J.C. Hryb is an expert in heavy metal. But instead of electric
guitars, he specializes in furniture made out of metal.
Hryb has opened a new outlet called Twenty Gauge at 3803 W.
Magnolia Blvd. Inside is a shiny world of metal desks, steel drawers,
chairs, tables, lockers and bookcases. Hryb has created a niche by
finding vintage metal wares, and then restoring and selling them. He
also frames and sells graphic art from Europe.
“There’s an aspect of nostalgia to it that attracts people,” Hryb
said of his recycled-steel merchandise.
Hryb scours the country in search of metal relics that he and his
staff of 10 can restore. He finds furniture in old school locker
rooms, government offices, aviation company offices and other
buildings that are either remodeled or razed. But the furniture
mostly comes from the era that spans the 1930s to 1950s.
“We take the old stuff and give it a modern twist,” Hryb said.
“Even though it is vintage old, it fits into modern decor.”
In his store, a group of multicolored basket lockers recycled from
a school locker room stand as an example of his line of furniture.
“It is streamline, it is steel, and it is in everyday life, and
it’s all around us,” he said, adding that younger people tend to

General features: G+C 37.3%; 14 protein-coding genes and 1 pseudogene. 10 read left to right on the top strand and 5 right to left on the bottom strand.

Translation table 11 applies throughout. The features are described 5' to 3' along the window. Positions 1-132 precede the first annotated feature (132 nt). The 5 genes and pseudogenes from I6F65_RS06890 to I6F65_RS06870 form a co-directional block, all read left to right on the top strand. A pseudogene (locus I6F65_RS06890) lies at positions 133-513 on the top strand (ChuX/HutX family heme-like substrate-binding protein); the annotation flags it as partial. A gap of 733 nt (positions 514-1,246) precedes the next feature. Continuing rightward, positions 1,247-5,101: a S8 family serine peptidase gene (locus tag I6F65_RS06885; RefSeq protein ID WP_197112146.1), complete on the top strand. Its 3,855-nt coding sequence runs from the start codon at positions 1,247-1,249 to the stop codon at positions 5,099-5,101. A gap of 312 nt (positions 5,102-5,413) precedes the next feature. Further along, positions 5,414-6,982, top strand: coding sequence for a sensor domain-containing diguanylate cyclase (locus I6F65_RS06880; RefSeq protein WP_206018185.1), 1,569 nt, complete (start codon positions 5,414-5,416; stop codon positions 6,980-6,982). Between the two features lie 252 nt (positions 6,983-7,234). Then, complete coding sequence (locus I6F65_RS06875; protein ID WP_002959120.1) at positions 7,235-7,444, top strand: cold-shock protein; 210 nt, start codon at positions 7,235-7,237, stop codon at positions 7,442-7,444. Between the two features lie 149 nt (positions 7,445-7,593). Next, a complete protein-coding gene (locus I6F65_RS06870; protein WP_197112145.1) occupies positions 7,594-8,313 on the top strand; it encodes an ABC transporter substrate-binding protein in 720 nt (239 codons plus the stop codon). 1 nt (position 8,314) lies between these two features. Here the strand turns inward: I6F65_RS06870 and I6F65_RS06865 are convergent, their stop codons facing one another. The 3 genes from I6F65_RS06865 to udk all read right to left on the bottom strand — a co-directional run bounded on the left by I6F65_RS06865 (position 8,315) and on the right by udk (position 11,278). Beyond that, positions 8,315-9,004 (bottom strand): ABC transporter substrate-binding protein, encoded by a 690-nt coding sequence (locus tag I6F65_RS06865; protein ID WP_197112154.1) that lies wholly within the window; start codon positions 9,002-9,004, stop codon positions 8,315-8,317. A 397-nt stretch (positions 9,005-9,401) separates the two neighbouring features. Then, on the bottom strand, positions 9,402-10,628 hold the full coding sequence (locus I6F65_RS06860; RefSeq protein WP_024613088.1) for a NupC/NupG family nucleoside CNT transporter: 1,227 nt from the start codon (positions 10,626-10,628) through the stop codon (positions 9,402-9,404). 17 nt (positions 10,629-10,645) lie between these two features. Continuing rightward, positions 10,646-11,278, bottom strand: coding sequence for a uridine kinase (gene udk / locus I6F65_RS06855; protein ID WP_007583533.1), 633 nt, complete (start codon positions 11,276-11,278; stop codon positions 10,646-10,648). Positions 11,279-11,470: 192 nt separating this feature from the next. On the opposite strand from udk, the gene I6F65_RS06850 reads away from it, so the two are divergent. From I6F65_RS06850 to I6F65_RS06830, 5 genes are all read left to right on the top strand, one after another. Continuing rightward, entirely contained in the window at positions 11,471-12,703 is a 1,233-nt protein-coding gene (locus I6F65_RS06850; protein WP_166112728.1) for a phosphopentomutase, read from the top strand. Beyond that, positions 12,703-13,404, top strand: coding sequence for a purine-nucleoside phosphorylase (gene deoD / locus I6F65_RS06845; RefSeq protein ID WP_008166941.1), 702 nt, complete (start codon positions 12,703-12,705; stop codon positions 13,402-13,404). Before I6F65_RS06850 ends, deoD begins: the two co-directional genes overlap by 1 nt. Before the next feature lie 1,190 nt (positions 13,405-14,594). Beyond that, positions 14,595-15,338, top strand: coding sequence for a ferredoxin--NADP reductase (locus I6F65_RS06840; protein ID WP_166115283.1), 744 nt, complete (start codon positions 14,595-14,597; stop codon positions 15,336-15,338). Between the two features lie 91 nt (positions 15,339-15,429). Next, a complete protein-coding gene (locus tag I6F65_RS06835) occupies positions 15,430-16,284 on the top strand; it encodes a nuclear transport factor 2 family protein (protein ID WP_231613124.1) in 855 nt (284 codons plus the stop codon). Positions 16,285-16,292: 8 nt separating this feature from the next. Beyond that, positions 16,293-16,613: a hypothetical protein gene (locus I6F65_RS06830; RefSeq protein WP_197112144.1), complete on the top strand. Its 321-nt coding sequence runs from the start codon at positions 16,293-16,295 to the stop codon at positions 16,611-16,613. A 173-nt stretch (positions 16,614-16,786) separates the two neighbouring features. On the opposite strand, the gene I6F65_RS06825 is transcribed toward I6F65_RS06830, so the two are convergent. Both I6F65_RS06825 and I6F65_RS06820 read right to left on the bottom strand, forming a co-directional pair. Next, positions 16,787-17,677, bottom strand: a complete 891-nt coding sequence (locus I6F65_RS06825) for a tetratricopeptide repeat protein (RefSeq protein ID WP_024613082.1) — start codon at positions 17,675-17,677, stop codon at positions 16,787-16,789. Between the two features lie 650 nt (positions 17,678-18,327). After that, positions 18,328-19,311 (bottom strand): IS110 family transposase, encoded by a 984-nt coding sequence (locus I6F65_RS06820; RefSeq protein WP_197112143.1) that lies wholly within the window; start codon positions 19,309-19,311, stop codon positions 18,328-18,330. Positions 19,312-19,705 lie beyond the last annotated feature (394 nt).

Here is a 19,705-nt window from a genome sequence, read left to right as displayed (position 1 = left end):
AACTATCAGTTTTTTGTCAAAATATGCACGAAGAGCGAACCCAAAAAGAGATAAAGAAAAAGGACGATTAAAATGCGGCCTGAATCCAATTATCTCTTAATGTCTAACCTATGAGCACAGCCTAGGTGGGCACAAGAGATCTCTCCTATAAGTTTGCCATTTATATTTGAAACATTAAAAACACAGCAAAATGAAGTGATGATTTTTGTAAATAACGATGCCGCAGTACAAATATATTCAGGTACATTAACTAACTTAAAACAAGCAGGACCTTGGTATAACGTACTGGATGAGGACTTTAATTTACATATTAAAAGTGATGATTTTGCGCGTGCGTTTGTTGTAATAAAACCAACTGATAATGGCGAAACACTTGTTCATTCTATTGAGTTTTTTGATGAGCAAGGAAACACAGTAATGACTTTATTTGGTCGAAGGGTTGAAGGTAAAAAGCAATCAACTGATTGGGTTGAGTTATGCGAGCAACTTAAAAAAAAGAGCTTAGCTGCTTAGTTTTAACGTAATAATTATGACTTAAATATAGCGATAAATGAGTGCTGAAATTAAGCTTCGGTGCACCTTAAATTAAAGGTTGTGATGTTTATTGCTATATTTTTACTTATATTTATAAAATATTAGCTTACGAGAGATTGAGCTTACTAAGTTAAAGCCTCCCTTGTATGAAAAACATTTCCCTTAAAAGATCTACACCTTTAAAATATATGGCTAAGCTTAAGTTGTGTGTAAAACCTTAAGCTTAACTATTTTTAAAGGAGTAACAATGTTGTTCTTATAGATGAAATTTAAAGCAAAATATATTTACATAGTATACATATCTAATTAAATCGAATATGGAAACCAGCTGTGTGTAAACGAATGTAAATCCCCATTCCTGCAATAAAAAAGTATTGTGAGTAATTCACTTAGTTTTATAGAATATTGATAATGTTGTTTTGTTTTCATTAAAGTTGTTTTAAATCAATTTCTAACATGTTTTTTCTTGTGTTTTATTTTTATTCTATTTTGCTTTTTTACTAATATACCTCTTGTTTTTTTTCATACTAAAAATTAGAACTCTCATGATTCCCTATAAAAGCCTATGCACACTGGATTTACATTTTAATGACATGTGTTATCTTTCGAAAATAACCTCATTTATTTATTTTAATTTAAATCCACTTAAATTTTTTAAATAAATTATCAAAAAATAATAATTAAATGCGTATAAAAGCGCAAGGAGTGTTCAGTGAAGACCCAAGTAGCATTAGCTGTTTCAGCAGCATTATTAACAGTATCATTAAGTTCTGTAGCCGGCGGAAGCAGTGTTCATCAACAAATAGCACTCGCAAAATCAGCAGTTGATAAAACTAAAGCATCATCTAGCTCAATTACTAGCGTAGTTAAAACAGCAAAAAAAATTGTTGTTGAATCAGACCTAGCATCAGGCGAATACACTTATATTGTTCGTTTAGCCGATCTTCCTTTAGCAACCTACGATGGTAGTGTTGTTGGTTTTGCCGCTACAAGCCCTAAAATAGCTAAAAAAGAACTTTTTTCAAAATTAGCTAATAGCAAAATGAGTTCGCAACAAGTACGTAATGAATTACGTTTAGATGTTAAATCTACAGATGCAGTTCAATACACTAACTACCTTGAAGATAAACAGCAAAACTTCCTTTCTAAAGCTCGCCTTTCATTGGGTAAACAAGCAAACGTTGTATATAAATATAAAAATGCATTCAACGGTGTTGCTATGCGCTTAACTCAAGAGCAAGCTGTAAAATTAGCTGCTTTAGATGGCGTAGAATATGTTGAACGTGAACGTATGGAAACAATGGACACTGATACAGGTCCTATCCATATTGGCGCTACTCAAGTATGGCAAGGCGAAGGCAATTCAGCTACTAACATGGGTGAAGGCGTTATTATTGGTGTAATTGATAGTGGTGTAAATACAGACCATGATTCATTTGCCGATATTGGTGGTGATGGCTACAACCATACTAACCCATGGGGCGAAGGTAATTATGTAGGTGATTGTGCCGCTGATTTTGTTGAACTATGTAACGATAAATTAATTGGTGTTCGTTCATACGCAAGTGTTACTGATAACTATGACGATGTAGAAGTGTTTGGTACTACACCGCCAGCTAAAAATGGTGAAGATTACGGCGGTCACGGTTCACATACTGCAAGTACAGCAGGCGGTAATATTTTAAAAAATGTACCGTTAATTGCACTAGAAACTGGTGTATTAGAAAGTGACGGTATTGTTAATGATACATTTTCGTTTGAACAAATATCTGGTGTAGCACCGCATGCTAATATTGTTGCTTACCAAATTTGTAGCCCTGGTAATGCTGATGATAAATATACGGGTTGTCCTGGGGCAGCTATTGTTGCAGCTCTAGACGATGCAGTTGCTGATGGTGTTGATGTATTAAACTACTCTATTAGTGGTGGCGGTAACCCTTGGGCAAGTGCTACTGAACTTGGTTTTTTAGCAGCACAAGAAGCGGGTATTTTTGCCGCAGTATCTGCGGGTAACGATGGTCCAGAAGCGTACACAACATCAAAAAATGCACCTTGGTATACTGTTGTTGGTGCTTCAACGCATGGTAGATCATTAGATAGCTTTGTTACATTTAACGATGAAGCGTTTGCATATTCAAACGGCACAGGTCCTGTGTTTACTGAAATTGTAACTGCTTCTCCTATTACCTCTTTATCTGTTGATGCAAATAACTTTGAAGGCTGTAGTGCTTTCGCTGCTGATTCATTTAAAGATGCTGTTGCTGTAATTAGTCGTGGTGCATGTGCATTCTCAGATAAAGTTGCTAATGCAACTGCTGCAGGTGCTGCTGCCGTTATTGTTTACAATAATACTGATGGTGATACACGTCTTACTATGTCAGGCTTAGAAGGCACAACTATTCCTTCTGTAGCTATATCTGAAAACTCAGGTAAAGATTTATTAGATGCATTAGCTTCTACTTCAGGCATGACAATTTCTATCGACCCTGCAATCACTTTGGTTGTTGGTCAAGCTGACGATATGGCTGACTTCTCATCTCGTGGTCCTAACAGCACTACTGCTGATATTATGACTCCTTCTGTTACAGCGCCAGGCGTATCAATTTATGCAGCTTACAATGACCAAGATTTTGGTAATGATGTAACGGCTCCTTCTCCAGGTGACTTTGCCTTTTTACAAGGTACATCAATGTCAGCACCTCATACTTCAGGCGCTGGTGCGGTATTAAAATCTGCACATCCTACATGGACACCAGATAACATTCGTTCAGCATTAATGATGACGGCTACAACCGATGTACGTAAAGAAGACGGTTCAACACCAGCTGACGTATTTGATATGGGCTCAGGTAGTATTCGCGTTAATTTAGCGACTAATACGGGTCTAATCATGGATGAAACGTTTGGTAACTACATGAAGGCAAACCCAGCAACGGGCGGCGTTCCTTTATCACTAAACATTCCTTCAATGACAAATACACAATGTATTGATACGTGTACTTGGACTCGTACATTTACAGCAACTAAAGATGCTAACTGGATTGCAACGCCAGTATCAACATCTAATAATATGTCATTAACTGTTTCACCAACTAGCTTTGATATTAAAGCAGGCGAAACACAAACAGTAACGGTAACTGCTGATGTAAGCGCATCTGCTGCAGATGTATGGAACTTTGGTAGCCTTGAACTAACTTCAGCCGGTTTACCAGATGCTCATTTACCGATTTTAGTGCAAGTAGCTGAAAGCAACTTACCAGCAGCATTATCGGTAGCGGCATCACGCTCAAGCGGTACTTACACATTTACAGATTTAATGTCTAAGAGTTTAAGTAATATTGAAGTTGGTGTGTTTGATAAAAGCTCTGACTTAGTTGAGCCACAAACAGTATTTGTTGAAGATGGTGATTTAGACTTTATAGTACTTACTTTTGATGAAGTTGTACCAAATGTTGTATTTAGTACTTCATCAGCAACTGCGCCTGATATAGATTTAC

enjoy the furniture.
Among the customers who have bought Twenty Gauge products are Sony
and NBC studios, and actors Brad Pitt and Michelle Pfeiffer, Hryb
The whole idea of creating a business out of steel stuff came from
Hryb’s interest in art and his own attempt to find a desk for
The native of France spent his last year of business school
studying in the U.S.
He then went into the art gallery business, and started a framing
company that sold unique prints of European pop art from the 1900s to
the 1970s. After an attempt to restore an old metal desk, he showed
it to friends who said they liked it. He weaved the restoration niche
into his art business.
While growing over the past 10 years, Hryb has noticed it is not
as easy to find vintage furniture and has plans to contract with a
factory that duplicates the vintage items.
“I don’t think this kind of furniture is going to go away,” he